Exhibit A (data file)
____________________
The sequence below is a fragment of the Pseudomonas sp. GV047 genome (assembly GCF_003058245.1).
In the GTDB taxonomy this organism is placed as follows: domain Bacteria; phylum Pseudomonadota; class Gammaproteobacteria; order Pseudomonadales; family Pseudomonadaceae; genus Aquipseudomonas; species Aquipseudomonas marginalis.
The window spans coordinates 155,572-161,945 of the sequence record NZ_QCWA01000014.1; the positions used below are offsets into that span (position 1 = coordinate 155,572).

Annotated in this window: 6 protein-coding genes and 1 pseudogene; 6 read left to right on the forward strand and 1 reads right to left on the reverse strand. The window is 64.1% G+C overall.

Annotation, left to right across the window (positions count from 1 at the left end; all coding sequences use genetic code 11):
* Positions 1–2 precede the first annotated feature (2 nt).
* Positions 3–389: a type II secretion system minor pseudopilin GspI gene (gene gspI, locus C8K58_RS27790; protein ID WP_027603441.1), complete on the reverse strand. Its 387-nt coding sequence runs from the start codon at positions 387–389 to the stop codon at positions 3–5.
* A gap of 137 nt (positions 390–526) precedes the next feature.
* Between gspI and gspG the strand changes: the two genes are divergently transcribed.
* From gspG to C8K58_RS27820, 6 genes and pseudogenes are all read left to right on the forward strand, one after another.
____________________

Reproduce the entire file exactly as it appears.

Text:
The sequence below is a fragment of the Pseudomonas sp. GV047 genome (assembly GCF_003058245.1).
In the GTDB taxonomy this organism is placed as follows: domain Bacteria; phylum Pseudomonadota; class Gammaproteobacteria; order Pseudomonadales; family Pseudomonadaceae; genus Aquipseudomonas; species Aquipseudomonas marginalis.
The window spans coordinates 155,572-161,945 of the sequence record NZ_QCWA01000014.1; the positions used below are offsets into that span (position 1 = coordinate 155,572).

Annotated in this window: 6 protein-coding genes and 1 pseudogene; 6 read left to right on the forward strand and 1 reads right to left on the reverse strand. The window is 64.1% G+C overall.

Annotation, left to right across the window (positions count from 1 at the left end; all coding sequences use genetic code 11):
* Positions 1–2 precede the first annotated feature (2 nt).
* Positions 3–389: a type II secretion system minor pseudopilin GspI gene (gene gspI, locus C8K58_RS27790; protein ID WP_027603441.1), complete on the reverse strand. Its 387-nt coding sequence runs from the start codon at positions 387–389 to the stop codon at positions 3–5.
* A gap of 137 nt (positions 390–526) precedes the next feature.
* Between gspI and gspG the strand changes: the two genes are divergently transcribed.
* From gspG to C8K58_RS27820, 6 genes and pseudogenes are all read left to right on the forward strand, one after another.